Major League Soccer announced Charlotte, North Carolina, will be home to the 30th franchise in the league on Tuesday. The Charlotte MLS expansion bid was led by Carolina Panthers owner David Tepper, with a reported expansion fee of $325 million.
Kicking into gear in pic.twitter.com/woFr645A45— charlottemls (@CharlotteMLS) December 17, 2019
The team doesn’t have a name, coach or players, but it will join the league in 2021 playing at Bank of America Stadium, where the Panthers play in downtown Charlotte. Technically this means Austin FC and Charlotte MLS will be the 27th and 28th teams while St. Louis and Sacramento, who were announced earlier this year will begin play in 2022, will be the 29th and 30th teams.
Heather O’Reilly, for one, is excited to bring MLS to a state that has a long history of soccer culture.
@HeatherOReilly is PUMPED for @CharlotteMLS! pic.twitter.com/q6KDSz6PjG— Major League Soccer (@MLS) December 17, 2019
Reports around the league say Tepper had to pay a record $325 million expansion fee to convince MLS to “award” him the 30th franchise, much more than the $200 million paid by St. Louis and Sacramento. (We debate here whether that’s a reasonable fee.) Award seems an odd phrase for MLS to use when it’s getting paid so handsomely to do something — it’s like if I go to Whataburger and pay $10 and they award me a patty melt combo, but I digress.
MLS commissioner Don Garber explained the Charlotte MLS fee to ESPN.
“These are limited opportunities,”' Garber said. “As MLS moves forward of going through a process of fully expanding our league there was only one team left. Obviously, the value was going to be a part of the calculation.
“It’s also important to recognize that an investment in Major League Soccer today compared to where other sports leagues are is relatively inexpensive to capture what is going to be an enormous opportunity as the country continues to change.”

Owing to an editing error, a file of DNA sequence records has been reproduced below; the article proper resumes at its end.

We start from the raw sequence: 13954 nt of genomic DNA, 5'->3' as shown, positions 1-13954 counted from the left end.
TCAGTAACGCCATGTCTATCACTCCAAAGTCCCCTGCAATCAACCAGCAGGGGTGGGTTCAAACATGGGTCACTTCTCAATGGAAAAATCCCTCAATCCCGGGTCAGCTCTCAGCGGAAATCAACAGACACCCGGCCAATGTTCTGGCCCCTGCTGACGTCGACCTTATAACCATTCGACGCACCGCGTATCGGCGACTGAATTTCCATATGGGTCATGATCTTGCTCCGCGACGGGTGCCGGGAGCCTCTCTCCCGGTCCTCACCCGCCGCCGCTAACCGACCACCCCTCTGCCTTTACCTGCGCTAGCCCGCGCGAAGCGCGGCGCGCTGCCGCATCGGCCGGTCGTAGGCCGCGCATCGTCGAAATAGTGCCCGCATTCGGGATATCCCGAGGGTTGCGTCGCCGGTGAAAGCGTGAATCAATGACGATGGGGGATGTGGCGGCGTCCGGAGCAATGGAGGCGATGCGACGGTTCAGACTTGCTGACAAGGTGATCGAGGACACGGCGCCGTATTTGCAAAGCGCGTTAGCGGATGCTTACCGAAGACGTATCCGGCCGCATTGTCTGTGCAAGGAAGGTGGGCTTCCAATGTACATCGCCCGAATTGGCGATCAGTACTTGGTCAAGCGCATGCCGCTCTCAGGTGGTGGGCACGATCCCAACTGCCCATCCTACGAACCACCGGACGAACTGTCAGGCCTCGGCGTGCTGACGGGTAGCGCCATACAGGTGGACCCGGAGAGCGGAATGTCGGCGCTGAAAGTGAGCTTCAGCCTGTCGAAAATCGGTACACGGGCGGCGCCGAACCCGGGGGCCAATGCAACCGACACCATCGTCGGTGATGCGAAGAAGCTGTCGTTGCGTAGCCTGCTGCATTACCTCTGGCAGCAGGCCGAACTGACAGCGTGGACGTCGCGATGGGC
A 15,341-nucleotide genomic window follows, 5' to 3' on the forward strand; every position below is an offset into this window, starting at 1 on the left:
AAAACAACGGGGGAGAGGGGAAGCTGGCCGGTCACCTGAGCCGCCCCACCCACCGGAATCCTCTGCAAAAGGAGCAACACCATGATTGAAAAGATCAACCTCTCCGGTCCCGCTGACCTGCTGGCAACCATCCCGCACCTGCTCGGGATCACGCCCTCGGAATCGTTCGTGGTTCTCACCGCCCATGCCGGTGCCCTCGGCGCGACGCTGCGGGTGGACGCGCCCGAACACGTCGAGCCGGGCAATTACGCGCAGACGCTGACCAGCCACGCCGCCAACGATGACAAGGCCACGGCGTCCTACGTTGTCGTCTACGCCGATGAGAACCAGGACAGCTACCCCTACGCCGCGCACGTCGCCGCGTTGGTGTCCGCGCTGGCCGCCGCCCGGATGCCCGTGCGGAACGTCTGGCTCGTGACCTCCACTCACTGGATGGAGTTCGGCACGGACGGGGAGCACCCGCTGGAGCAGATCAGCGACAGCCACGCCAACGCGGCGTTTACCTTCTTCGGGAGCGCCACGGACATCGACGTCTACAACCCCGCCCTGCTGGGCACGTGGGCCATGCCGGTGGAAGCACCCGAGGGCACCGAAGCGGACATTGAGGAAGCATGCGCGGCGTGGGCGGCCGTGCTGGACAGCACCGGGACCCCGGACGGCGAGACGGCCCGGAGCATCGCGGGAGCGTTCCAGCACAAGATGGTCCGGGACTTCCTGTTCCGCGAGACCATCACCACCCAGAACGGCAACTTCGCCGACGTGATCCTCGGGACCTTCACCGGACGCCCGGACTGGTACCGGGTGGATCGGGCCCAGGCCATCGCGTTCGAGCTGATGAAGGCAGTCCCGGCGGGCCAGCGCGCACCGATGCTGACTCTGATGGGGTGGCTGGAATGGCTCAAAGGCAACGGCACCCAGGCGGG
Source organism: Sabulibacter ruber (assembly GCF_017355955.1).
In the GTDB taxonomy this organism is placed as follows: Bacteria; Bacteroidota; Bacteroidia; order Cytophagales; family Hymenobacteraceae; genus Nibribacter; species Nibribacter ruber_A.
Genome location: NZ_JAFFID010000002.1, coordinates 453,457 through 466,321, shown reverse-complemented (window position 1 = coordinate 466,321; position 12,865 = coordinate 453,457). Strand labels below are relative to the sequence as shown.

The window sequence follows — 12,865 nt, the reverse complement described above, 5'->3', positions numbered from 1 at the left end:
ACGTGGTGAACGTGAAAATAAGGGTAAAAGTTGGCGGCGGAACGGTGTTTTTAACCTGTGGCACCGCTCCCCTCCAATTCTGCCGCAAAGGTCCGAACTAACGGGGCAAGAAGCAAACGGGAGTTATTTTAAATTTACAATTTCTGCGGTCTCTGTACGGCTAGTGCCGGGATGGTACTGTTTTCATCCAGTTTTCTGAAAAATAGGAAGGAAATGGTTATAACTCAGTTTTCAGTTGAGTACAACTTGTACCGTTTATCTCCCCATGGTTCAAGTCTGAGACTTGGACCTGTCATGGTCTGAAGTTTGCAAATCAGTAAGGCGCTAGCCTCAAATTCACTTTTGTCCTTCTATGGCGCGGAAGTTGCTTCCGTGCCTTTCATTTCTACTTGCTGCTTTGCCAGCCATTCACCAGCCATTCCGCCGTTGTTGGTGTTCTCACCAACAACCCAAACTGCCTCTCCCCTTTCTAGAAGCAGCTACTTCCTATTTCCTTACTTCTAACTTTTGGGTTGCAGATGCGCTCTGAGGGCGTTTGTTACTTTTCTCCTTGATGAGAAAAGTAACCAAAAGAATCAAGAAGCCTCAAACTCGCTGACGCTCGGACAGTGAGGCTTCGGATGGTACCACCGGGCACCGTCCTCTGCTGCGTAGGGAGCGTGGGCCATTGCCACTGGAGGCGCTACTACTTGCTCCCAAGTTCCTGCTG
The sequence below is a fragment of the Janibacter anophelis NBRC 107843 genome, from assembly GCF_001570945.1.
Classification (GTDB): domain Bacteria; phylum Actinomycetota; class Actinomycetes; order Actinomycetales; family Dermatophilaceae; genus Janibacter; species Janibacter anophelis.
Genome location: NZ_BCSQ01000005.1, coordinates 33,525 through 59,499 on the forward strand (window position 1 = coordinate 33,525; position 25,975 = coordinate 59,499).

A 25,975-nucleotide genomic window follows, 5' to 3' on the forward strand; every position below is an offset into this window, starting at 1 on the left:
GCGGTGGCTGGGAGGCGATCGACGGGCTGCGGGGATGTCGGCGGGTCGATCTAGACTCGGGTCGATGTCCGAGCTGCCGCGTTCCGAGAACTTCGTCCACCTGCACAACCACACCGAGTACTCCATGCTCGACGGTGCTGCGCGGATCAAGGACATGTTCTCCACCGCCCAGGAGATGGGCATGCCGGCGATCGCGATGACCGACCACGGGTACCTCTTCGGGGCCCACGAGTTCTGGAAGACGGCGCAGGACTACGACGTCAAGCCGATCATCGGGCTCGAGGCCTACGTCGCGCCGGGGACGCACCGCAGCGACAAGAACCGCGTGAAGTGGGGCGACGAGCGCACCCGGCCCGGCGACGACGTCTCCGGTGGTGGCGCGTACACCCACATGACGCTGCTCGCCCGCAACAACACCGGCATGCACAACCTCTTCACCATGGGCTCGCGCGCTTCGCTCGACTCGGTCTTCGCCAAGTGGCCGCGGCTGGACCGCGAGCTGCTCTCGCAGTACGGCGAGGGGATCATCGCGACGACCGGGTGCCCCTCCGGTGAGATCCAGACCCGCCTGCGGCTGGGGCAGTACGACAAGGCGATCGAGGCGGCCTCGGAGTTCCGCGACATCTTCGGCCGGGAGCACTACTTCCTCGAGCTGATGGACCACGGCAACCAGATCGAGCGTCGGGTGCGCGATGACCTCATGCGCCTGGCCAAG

He has waited a long time to do this. #CharlotteMLS2021 pic.twitter.com/gQX61P1IxA— charlottemls (@CharlotteMLS) December 17, 2019
Most interesting about this expansion is Garber’s statement that this could be the end of an era.
In 2004, MLS had 10 teams. In 2022 it will have 30 teams, the same as the NBA, NHL and MLB.
“This is the right time for our league,” Garber told ESPN. “It’s the right time for the sport of soccer in America and it really is the right time for the ownership group. This is likely the last expansion team in Major League Soccer.”
Is Major League Soccer really going to stop expanding now?
I don’t buy it.
Garber’s statement, if anything, is just upping the ante for the next expansion fee.
As we’ve discussed, MLS expansion fees are insanely high — but in many ways, they’re actually worth it.
For MLS, expansion fees are currently the easiest way to bring in revenue. This year alone the league will be bringing in $725 million in expansion fees, which is almost as much as the $800 million in combined revenue of all 23 clubs in 2018. As a single-entity league, MLS is unlike almost every other league in the world and isn’t likely to want to give up on this cash cow anytime soon, even if it hurts the league.
Hopefully, MLS starts focusing more on developing the league and its players instead of expanding its number of teams, as the player pool is becoming more and more diluted.
As for fans in places like Detroit, San Antonio and San Diego, they’ll have to live with the fact that their city’s rich folks didn’t want to pay a third of a billion dollars to bring MLS to their cities.
For now, at least. Next time it might be $500 million.